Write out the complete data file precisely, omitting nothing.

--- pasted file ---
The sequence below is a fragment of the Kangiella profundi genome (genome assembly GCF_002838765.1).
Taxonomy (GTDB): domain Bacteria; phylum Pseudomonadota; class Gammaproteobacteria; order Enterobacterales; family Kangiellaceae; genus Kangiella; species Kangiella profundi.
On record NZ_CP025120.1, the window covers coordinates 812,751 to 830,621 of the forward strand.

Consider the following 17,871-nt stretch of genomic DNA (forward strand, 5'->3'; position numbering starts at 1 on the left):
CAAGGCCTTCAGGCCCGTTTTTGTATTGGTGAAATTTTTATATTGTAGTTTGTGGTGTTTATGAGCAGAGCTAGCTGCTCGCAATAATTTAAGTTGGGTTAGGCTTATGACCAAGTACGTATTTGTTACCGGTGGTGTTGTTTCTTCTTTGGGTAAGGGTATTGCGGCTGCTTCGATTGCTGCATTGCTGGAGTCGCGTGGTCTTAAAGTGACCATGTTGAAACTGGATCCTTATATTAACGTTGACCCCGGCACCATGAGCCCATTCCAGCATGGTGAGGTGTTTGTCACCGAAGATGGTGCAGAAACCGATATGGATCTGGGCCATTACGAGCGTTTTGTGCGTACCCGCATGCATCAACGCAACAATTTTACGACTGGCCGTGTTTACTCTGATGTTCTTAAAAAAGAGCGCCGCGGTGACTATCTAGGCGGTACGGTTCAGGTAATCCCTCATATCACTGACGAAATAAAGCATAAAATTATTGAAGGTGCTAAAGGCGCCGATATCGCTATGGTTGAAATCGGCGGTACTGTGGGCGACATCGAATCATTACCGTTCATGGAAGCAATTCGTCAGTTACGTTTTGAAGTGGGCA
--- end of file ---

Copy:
The sequence below is a fragment of the Kangiella profundi genome (genome assembly GCF_002838765.1).
Taxonomy (GTDB): domain Bacteria; phylum Pseudomonadota; class Gammaproteobacteria; order Enterobacterales; family Kangiellaceae; genus Kangiella; species Kangiella profundi.
On record NZ_CP025120.1, the window covers coordinates 812,751 to 830,621 of the forward strand.

Consider the following 17,871-nt stretch of genomic DNA (forward strand, 5'->3'; position numbering starts at 1 on the left):
CAAGGCCTTCAGGCCCGTTTTTGTATTGGTGAAATTTTTATATTGTAGTTTGTGGTGTTTATGAGCAGAGCTAGCTGCTCGCAATAATTTAAGTTGGGTTAGGCTTATGACCAAGTACGTATTTGTTACCGGTGGTGTTGTTTCTTCTTTGGGTAAGGGTATTGCGGCTGCTTCGATTGCTGCATTGCTGGAGTCGCGTGGTCTTAAAGTGACCATGTTGAAACTGGATCCTTATATTAACGTTGACCCCGGCACCATGAGCCCATTCCAGCATGGTGAGGTGTTTGTCACCGAAGATGGTGCAGAAACCGATATGGATCTGGGCCATTACGAGCGTTTTGTGCGTACCCGCATGCATCAACGCAACAATTTTACGACTGGCCGTGTTTACTCTGATGTTCTTAAAAAAGAGCGCCGCGGTGACTATCTAGGCGGTACGGTTCAGGTAATCCCTCATATCACTGACGAAATAAAGCATAAAATTATTGAAGGTGCTAAAGGCGCCGATATCGCTATGGTTGAAATCGGCGGTACTGTGGGCGACATCGAATCATTACCGTTCATGGAAGCAATTCGTCAGTTACGTTTTGAAGTGGGCA